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Sad Orpheus sought his consort loft;
Th' inexorable gates were barr'd,
And nought was seen, and nought was heard

Around the dreary coaft,
But dreadful gleams,
Dismal screams,
Fires that glow,
Shrieks of woe,
Sullen moans,
Hollow groans,

And cries of tortur'd ghosts.
But hark! he strikes the golden lyre;
And see! the tortur'd ghosts respire,

See shady forms advance!
Thy stone, O Sisyphus, stands ftill..
Ixion rests upon his wheel,

And the pale spectres dance ;
The furies sink upon their iron beds,
And snakes uncurl'd hang liftning round their heads.

V.
By the streams that ever flow,
By the fragrant winds that blow

O’er th’Elysian flow'rsy,
By those happy souls who dwell

in yellow meads of Asphodel,

Or Amaranthine bow'rs:
By the hero's armed shades
Glitt'ring thro the gloomy glades,
By the youths that dy'd for love,

Wandring in the myrtle grove,
Restore, restore Eurydice to life;
Oh take the husband, or return the wife!
He fung, and hell consented

To hear the Poet's pray'r;
Stern Proserpine relented,
And gave him back the fair.

Thus fong could prevail

O’er death and o'er hell,
A conquest how hard and how glorious ?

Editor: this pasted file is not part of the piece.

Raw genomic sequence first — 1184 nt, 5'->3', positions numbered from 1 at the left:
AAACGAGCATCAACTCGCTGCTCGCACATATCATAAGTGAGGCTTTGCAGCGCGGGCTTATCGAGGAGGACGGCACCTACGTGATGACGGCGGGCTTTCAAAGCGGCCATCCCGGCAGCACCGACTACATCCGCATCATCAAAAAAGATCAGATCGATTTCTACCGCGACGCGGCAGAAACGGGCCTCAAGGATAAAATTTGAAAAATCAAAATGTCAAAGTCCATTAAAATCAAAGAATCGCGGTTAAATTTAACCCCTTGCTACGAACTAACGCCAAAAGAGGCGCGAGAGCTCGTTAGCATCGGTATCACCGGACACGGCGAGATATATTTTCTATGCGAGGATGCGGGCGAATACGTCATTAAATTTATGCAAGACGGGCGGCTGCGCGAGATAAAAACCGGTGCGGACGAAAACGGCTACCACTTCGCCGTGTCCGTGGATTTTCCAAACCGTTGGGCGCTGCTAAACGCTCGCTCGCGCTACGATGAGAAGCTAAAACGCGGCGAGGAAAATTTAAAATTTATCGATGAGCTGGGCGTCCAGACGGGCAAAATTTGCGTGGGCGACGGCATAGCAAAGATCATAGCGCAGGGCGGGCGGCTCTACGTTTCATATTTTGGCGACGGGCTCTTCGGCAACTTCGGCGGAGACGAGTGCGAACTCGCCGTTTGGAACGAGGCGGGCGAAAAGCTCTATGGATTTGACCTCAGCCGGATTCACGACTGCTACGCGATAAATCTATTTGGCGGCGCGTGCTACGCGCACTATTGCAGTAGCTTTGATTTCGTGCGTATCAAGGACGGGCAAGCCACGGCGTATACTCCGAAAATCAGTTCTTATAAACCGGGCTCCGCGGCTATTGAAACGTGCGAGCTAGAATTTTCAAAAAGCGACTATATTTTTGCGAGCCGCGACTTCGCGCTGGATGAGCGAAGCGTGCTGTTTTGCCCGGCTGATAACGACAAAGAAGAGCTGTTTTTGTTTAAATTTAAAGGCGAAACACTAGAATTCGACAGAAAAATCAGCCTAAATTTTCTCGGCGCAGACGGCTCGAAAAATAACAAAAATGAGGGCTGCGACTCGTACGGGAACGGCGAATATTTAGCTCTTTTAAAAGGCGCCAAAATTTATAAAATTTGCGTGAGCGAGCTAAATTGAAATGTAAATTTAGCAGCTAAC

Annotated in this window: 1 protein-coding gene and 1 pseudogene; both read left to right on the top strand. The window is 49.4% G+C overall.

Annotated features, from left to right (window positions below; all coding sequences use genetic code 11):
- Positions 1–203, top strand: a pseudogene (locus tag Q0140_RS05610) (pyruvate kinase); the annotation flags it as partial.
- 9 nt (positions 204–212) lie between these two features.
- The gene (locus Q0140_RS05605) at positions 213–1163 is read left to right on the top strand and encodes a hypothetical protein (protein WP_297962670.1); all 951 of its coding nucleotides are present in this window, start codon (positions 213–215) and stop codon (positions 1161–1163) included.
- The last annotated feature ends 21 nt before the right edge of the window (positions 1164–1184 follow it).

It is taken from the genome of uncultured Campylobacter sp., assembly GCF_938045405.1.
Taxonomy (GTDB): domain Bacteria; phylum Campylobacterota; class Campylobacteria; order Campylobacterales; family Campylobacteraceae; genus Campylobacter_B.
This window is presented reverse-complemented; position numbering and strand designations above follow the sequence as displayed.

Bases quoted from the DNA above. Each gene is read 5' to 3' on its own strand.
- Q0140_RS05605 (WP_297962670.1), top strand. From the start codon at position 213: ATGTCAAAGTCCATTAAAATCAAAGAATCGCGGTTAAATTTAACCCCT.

Tho fate had fast bound her

With Styx nine times round her,
Yet music and love were victorious.

VI."
But soon, too soon, the lover turns his eyes:
Again she falls, again the dies, the dies !
How wilt thou now the fatal fifters move?
No crime was thine, if 'tis no crime to love.

Now

Now under hanging mountains,
Besides the falls of fountains,
Or where Hebrus wanders,
Rolling in Maanders,

All alone,
Unheard, unknown,
He makes his moan;

And calls her ghoft,
For ever, ever, ever loft!
Now with furies surrounded,
Despairing, confounded,
He trembles, he glows,

Amidst Rhodope's snows:
See, wild as the winds, o'er the defart he flies;
Hark! Hamus resounds with the Bacchanals criesa

-Ah see, he dies !
Yet ev'n in death Eurydice he sung,
Eurydice ftill trembled on his tongue,

Eurydice the woods,

Eurydice the floods,
Eurydice the rocks, and hollow mountains rung.

VII.
Mafic the fierceft griefs can charm,
And fate's fevereft rage disarm :

Music can soften pain to ease,
And make despair and madness please:
Our joys below it can improve,
And antedate the bliss above.

This the divine Cecilia found,
And to her maker's praise confin'd the sound.
When the full organ joins the tuneful quire,

Th’immortal pow'rs incline their ear; Born on the swelling notes our souls aspire, While solemn airs improve the sacred fire;

And angels lean from heav'n to hear! Of Orpheus now no more let poets tell, To bright Cecilia greater pow'r is giv'n; His numbers rais'd a fhade from hell,

Hers lift the soul to heav'n.

VERTUMNUS

AND

POMONA:

From the fourteenth Book of

OVID's METAMORPHOSES.

T

HE fair Pomona flourish'd in his reign;

Of all the virgins of the sylvan train,

None taught the trees a nobler race to bear, Or more improv'd the vegetable care. To her the shady grove, the flow'ry field, The streams and fountains, no delights could yield; 'Twas all her joy the rip'ning fruits to tend, And see the boughs with happy burthens bend.'

The

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